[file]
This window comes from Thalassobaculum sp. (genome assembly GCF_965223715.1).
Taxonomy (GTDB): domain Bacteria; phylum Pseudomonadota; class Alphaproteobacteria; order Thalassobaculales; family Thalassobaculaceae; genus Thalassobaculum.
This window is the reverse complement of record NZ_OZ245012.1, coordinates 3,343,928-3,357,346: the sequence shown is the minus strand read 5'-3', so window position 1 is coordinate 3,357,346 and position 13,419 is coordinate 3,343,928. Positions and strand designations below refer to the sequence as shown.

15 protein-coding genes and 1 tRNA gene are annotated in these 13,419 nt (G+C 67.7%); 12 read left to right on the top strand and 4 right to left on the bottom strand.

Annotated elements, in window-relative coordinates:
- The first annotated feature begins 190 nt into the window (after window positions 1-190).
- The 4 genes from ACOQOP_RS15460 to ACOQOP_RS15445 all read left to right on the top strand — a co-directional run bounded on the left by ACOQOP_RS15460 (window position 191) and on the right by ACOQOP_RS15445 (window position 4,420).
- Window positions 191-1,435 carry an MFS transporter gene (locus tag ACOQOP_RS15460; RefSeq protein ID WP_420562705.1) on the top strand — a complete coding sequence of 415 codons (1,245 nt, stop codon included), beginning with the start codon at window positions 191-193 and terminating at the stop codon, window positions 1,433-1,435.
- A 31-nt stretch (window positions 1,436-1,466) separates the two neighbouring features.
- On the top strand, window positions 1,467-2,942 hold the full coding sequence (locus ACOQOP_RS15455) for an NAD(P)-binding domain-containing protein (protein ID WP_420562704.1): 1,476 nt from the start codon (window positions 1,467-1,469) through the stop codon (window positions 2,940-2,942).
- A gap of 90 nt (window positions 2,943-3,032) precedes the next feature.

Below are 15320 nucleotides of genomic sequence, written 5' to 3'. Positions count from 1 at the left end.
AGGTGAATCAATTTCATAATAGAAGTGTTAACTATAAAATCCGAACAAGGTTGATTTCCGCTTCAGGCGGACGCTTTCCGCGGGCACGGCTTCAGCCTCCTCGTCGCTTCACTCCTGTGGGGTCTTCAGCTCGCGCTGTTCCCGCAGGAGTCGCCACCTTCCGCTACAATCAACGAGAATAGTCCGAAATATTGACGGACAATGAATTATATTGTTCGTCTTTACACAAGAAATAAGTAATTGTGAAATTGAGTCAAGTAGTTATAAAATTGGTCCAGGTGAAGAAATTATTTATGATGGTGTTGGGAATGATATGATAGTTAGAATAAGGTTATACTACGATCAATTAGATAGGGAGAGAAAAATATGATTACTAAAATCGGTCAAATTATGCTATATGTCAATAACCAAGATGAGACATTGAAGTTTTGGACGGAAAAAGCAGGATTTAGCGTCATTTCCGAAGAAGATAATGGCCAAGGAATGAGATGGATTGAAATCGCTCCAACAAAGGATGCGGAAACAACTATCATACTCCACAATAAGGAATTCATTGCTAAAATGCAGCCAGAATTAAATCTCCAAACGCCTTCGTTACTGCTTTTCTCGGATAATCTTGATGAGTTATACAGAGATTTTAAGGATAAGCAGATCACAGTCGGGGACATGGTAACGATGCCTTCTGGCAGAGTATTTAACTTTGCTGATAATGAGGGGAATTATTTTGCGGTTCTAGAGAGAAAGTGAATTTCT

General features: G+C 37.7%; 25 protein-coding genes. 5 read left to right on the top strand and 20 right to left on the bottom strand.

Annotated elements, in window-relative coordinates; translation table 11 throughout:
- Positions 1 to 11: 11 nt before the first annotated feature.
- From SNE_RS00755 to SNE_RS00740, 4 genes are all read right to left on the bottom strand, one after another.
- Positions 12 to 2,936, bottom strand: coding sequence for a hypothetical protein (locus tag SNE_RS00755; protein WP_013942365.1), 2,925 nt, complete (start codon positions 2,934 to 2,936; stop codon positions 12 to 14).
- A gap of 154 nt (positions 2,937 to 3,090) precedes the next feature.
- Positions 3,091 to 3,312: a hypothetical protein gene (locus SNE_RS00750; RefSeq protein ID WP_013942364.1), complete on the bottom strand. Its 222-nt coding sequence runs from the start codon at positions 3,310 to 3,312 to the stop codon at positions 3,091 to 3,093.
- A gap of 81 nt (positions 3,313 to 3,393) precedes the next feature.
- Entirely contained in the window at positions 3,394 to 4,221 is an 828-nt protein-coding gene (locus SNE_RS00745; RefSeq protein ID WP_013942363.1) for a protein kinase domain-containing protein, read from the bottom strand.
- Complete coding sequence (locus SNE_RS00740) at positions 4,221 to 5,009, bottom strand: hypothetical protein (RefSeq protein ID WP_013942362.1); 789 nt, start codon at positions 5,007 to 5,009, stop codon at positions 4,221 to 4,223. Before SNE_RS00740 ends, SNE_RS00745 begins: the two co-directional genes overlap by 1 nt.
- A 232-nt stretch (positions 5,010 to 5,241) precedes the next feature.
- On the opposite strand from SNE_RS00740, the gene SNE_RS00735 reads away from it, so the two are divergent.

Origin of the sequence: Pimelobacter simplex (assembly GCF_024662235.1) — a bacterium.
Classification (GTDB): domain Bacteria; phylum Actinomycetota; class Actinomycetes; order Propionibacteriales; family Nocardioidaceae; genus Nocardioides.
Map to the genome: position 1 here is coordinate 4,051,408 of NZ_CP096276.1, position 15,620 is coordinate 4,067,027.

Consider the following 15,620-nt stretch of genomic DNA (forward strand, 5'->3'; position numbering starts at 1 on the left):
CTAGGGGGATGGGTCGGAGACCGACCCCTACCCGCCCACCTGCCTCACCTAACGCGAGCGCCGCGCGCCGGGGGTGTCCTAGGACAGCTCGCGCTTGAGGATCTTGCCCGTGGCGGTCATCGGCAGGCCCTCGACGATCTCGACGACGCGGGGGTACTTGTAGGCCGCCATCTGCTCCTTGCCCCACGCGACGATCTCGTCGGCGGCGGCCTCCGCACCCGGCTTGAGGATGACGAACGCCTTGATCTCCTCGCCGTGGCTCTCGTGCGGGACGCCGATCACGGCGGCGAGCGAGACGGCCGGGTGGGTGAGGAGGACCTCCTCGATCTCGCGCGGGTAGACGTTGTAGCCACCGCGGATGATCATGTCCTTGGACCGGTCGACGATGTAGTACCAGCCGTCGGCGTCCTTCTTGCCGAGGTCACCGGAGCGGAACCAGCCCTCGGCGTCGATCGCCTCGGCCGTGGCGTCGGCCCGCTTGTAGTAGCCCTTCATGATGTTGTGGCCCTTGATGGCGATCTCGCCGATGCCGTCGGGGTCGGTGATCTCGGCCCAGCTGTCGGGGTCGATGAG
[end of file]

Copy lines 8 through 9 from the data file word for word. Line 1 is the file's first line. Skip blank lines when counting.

- Window positions 191-1,435 carry an MFS transporter gene (locus tag ACOQOP_RS15460; RefSeq protein ID WP_420562705.1) on the top strand — a complete coding sequence of 415 codons (1,245 nt, stop codon included), beginning with the start codon at window positions 191-193 and terminating at the stop codon, window positions 1,433-1,435.
- A 31-nt stretch (window positions 1,436-1,466) separates the two neighbouring features.